We have already had people speak about this for hours. You can't bubble up politicians and protect them.


NEWTON: Because it really does diminish democracy at that point.

Given the fact that they have had a few incidents now in the U.K., is there already an understanding that there's only so much that can be done?

VANIER: Well, I think there's an understanding of two things. On the one hand, something is going to have to change. And I think everybody here can agree on that because two lawmakers killed in the space of five years, that is completely abnormal.

So there's a failing somewhere in the security protocol, the security apparatus. And it's just not good enough. That is just not acceptable.

But on the other hand, to your point, you can't completely wall off lawmakers from the voters that they legitimately should be interacting with on a regular basis. And that is the whole point of what's known as surgeries, these moments, normally on a weekly basis, where voters can see their MPs, air their concerns, their grievances.

That has to continue to happen, because that is built in the fabric of democracy. And I'm glad you framed the question the way you did, because I think it's one of the things that we need to explain to our viewers.

So many problems -- reflexively we want a solution, we want an answer. But so many problems are more about managing risk than cancelling the risk. This is one of those problems. Yes, I believe U.K. government this evening and going forward will want to do more, more in terms of security.

But there is also an understanding that you're never going to be able to completely insulate -- nor should you -- lawmakers from their constituents.

NEWTON: It will take a nuanced approach going forward.

The question is, how do they go forward?

We'll hear more about that in the coming days. Cyril Vanier at Downing Street. Appreciate it.

Moving on to another story, the man accused of killing five people in Norway with a bow and arrow has been charged with five counts of murder. The suspect, a 37-year-old Danish citizen, is not disputing what happened. CNN's Melissa Bell has the latest.


MELISSA BELL, CNN CORRESPONDENT: A chilling warning posted to Facebook in 2017.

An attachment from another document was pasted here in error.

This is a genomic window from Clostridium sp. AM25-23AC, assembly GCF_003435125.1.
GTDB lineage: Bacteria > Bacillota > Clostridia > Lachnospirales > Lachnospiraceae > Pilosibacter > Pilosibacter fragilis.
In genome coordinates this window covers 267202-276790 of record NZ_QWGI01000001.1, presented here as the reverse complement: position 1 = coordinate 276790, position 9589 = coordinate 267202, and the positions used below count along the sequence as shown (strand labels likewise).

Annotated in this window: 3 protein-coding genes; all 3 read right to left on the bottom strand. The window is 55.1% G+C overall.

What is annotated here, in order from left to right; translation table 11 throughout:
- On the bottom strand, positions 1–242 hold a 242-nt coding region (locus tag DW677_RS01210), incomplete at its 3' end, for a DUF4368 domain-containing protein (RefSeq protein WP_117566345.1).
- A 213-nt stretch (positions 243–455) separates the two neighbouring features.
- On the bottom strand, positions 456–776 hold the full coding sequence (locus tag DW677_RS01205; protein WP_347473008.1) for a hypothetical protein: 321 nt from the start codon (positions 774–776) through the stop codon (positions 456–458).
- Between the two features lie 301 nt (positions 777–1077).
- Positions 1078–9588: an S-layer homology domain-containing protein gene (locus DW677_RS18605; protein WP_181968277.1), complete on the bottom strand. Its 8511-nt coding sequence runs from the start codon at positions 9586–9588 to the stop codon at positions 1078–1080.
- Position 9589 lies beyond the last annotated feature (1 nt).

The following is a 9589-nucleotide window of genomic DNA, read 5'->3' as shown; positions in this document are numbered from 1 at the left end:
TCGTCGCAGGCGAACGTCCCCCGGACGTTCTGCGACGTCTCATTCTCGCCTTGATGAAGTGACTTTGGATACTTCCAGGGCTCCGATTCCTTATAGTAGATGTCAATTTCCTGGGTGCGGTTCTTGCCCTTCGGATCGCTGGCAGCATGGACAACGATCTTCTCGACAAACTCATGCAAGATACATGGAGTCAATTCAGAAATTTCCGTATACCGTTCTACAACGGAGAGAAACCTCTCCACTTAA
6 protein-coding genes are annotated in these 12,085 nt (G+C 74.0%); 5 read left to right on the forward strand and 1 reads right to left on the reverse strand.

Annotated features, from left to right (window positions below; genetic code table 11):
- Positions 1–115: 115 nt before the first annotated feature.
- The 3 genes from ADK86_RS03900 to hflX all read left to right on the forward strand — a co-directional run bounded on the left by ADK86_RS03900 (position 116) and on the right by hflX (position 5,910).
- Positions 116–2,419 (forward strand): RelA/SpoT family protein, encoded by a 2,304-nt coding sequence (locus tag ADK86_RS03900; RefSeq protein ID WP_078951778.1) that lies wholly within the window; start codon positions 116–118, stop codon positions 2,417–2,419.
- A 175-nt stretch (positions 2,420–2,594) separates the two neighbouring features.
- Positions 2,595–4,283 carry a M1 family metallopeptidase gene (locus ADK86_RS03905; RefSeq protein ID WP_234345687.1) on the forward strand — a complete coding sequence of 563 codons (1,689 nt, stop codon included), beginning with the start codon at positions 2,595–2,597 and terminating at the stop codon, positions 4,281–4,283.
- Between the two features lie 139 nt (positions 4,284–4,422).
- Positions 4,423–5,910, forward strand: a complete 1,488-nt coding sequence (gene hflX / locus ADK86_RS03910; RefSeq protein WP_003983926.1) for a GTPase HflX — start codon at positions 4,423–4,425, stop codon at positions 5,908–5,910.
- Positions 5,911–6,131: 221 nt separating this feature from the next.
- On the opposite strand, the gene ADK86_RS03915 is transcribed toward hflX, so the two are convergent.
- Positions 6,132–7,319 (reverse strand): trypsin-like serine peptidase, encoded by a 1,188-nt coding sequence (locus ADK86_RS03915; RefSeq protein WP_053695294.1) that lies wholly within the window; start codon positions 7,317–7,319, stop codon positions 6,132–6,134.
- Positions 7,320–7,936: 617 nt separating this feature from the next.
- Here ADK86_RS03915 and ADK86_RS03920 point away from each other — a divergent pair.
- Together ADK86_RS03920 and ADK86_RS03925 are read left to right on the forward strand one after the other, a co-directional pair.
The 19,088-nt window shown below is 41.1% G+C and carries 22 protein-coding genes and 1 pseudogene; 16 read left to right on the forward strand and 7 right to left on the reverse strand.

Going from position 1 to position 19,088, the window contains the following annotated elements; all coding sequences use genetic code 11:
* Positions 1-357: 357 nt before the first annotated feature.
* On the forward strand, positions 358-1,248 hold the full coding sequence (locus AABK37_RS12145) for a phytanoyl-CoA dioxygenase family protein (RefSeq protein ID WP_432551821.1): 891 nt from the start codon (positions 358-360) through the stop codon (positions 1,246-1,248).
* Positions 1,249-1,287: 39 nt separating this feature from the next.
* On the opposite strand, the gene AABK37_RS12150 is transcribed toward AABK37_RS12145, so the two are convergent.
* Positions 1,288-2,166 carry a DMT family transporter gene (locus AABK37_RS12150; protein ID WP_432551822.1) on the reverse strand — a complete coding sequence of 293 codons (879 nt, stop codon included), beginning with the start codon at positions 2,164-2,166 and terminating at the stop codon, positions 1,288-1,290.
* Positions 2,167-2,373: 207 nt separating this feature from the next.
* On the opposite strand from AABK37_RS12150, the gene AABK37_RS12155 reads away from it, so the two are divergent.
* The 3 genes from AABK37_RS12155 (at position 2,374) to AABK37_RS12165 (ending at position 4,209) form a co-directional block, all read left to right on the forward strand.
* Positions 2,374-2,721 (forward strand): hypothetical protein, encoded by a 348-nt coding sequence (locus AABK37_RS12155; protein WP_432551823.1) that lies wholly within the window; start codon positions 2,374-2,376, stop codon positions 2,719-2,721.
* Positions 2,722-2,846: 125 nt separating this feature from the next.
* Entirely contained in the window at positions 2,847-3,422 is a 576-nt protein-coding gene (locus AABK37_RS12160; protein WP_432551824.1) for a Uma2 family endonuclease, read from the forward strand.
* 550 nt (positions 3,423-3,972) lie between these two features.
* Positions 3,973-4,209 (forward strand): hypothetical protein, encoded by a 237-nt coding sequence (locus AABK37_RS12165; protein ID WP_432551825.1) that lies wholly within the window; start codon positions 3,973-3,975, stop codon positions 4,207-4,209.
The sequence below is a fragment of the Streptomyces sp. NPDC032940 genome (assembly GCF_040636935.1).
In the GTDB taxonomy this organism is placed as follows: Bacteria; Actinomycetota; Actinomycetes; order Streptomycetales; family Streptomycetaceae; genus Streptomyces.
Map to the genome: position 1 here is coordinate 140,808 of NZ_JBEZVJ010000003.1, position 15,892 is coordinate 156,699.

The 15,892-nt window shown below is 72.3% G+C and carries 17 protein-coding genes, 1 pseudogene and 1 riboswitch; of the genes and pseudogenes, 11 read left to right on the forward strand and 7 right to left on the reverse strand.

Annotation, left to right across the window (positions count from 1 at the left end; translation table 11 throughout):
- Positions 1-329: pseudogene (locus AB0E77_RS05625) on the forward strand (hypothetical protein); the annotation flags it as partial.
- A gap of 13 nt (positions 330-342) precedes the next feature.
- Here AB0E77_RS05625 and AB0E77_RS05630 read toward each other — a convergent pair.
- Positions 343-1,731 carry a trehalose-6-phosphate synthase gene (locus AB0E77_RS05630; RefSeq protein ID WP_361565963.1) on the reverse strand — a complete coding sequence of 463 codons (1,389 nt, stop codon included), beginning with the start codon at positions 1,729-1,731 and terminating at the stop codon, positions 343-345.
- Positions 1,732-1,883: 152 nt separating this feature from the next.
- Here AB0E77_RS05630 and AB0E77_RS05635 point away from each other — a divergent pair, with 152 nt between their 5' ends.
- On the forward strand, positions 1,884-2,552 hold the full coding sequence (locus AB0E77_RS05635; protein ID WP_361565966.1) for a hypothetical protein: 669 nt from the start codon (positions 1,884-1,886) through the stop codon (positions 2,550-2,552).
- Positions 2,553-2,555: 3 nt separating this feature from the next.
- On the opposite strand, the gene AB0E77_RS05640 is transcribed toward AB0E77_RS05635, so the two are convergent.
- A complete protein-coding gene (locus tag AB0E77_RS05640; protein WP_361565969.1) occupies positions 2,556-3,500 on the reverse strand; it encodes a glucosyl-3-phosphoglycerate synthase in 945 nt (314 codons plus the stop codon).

BELL (voice-over): Espen Andersen Brathen, saying those who wanted to make amends still could.

Fast forward four years and Wednesday night, just after 6 pm, Brathen, a Danish and Muslim convert, began his rampage here inside the supermarket. An off duty police officer was wounded before he went off, carrying a bow, his arrows and two other weapons, although police will not say what kind.

UNIDENTIFIED MALE: He's tired and mentally ill. So he can't be doing more now. so he's in an institution with police.

BELL (voice-over): Shortly after leaving the supermarket, Brathen was intercepted by police but escaped after shooting arrows in their direction. Only after that did the killings begin.

BELL: It was on this street more than half an hour after his rampage began that Brathen was finally apprehended. He's now been charged with five counts of murder.

BELL (voice-over): Brathen who was known to authorities for his radicalization, has now been sections in a secure health care unit. There is much that is idyllic about Kongsberg, a quiet, affluent suburban town, just over 50 miles outside of Oslo.

And in this town, where everyone pretty much knows everyone else, people are now waiting for those killed on Wednesday to be officially identified.

TORIE ERHTEN (PH), LONGSBERG RESIDENT: It's surrealistic. Yes. We live in a safe, small community and it's hard to believe that someone can be so disturbed.

BELL: But that shock and grief is being felt well beyond the limits of this town. As the Norwegian king, King Harald put it, Norway is a pretty small country and when Kongsberg is hit, the entire nation is with it -- Melissa Bell, CNN, Kongsberg.